Empowered crews enhance well control competency

Posted on 22 May 2012

By Katherine Scott, editorial coordinator

Steve Vorenkamp, Wild Well Control, speaks at the 2012 IADC Drilling Onshore Conference on 17 May in Houston about the importance of conducting well control competency assessments at the wellsite. One way to improve such competency is to empower the crews, he said.

To learn from the past and improve well control competency at the wellsite, the industry needs to reemphasize the basics to its crews, said Steve Vorenkamp, general manager of training for Wild Well Control, in a presentation at the 2012 IADC Drilling Onshore Conference and Exhibition on 17 May in Houston. The land drilling industry is doing a lot of good and getting 95% of it right, but it’s the remaining 5% that demands more attention. We have to focus on “those things that got away from us,” he said.

Mr Vorenkamp said he believes that 85% of blowouts happen when we forget the basics – procedural problems caused by a lack of understanding of the fundamentals of well control. This means only 15% of losses are due to equipment problems. “I can fix equipment. I can redesign equipment. That’s the easy thing to do,” he said. “But how do we get past forgetting protocols or taking risks that we shouldn’t have?”

In order not to repeat past mistakes, change must be instigated by educating and empowering the next generation of employees, he continued. “We’ve got to transfer that knowledge,” Mr Vorenkamp said. The “stop action” belief must be transferred all the way down to the crews “so that they actually believe they can stop action when they know that they should. …  We’ve got to do a better job of empowering the people, and it’s difficult when we’re building a rig a week to satisfy demand.”

Giving crews a supportive environment could also work to minimize gaps in well control awareness. “Crews have got to believe that they are being supported so that their feedback and their honesty come through. From that you’re able to determine as a group what needs to come next to fill that void.”

Incorporating skills in well control awareness where they operate in a practical sense is certainly something that land drillers should consider, Mr Vorenkamp continued. “How do we get out there and do a quantitative/qualitative assessment of how these crews operate, from a competency standpoint, where they work? Not in a perfect classroom, with a perfect simulator and everything’s fun, but when it’s tight and uncomfortable,” he said. If we can provide that type of real-world, practical, job-specific practice for the crews, “I think we will get that 5% minimized. I really do.”

Further, well control has to be continuously reviewed on site. “Crews have got to be focused, because when they’re on that job, it’s not just how fast they’re drilling, it’s the entire aspect of what can occur at any given moment,” he said.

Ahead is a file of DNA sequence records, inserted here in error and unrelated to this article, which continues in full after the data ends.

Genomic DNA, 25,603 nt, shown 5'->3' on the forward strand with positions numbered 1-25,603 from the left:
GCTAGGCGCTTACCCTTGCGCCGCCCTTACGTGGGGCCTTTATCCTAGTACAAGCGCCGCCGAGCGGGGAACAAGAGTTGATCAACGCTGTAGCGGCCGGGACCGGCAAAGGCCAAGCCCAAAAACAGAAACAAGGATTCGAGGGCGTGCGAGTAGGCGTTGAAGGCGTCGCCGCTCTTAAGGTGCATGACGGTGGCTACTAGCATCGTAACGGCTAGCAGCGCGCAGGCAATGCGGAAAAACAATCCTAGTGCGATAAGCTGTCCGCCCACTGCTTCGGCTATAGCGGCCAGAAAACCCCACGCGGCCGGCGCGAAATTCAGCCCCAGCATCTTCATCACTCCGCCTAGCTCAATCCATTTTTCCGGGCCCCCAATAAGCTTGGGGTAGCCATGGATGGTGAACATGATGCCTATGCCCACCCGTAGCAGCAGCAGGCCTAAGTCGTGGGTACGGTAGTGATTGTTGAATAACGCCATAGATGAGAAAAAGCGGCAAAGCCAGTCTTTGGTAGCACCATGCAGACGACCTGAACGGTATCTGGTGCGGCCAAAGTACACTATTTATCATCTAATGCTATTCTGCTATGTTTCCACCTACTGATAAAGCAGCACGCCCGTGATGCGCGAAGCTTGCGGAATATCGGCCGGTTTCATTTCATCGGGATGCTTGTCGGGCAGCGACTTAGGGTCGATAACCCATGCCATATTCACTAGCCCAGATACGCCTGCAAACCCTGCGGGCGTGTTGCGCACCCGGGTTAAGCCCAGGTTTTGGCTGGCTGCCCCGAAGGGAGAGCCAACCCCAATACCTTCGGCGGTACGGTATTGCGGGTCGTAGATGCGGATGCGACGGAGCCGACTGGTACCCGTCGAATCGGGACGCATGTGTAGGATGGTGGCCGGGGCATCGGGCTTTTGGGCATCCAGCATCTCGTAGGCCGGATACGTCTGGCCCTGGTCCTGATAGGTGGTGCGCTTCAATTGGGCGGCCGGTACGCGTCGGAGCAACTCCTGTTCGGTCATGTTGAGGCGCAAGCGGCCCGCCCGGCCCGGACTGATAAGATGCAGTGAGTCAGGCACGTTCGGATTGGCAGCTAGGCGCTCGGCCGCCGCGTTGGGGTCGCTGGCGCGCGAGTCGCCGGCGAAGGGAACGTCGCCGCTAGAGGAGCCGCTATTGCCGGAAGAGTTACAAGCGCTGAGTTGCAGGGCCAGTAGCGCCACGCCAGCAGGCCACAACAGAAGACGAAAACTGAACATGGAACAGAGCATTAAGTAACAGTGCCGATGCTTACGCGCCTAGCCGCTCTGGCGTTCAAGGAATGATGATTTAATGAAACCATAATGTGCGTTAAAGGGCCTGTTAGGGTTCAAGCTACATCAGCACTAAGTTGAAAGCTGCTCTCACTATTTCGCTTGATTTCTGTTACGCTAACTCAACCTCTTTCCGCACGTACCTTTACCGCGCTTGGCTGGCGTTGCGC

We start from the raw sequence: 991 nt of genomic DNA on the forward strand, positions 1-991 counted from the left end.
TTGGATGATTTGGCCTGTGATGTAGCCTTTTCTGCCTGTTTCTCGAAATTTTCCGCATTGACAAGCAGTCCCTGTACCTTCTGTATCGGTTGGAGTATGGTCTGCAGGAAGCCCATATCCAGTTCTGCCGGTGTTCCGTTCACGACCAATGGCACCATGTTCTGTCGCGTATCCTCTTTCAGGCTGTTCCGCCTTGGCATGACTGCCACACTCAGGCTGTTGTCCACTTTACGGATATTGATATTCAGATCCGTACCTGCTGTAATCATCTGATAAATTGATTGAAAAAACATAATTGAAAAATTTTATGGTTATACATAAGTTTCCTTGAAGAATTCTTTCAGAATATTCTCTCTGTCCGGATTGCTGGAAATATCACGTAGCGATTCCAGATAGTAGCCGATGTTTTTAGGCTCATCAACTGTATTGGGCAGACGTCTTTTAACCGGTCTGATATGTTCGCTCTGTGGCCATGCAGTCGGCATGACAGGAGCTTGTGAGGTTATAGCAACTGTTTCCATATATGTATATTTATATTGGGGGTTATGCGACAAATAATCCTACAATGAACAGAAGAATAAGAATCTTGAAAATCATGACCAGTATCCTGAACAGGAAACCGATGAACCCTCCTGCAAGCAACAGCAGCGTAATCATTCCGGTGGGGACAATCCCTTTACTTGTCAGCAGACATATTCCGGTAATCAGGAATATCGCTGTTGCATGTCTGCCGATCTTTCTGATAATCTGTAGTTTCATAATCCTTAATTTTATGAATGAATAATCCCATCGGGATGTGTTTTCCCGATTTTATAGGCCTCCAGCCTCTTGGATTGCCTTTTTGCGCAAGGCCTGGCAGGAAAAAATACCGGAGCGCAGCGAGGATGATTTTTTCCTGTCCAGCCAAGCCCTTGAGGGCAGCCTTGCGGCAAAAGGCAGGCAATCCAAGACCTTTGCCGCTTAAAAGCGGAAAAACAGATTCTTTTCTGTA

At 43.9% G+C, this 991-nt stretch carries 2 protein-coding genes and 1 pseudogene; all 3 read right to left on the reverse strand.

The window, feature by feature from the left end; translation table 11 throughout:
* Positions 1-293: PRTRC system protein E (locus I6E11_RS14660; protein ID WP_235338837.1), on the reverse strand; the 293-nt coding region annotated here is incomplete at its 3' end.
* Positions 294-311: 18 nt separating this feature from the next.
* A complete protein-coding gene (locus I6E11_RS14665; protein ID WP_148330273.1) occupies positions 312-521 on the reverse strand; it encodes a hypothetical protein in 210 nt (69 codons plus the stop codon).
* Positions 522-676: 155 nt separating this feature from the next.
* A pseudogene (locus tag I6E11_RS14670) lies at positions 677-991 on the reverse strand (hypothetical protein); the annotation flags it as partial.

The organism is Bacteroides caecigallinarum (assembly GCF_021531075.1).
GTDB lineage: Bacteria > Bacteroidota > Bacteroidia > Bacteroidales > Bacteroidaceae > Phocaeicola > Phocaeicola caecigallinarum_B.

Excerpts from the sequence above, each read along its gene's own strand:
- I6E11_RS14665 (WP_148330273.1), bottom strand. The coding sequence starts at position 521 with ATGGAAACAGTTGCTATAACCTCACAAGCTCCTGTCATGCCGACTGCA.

To motivate companies to take well control competency a step above, Mr Vorenkamp emphasized that there is a cost benefit to preventing the loss of a rig in a blowout. “What does a rig cost today – $15 million? $20 million? Half a billion? How many events can you afford and say that, I don’t have the money for training?”

Leave a Reply

*

FEATURED MICROSITES


Recent Drilling News

  • 27 March 2015

    Gravity-deployed carbon composite cable completes first commercial deployment offshore Norway

    Ziebel, a Stavanger-based provider of specialist well intervention services for the oil and gas industry, announced that its Z-Line gravity-deployed...

  • 27 March 2015

    Petronas’ INSTEP training institute plans improvements for integrated, experiential learning

    Institut Teknologi PETRONAS (INSTEP) takes realism seriously when it comes to experiential learning – seriously enough to be planning...

  • 26 March 2015

    Wood Mackenzie: Falling costs to soften blow of slashed exploration budgets

    Exploration budget cuts in 2015 will average 30%, but that will be matched by an approximately equal fall in exploration costs...

  • 25 March 2015

    C&J Energy Services merges with Nabors’ completion/production services

    C&J Energy Services, (C&J) and Nabors Industries (Nabors) announced the completion of the combination of C&J with Nabors’ completion...

  • 25 March 2015

    Douglas-Westwood: Oilfield services expenditure to decline by 30% in 2015

    Global oilfield services (OFS) markets are facing difficult headwinds as a function of commodity prices...

  • Read more news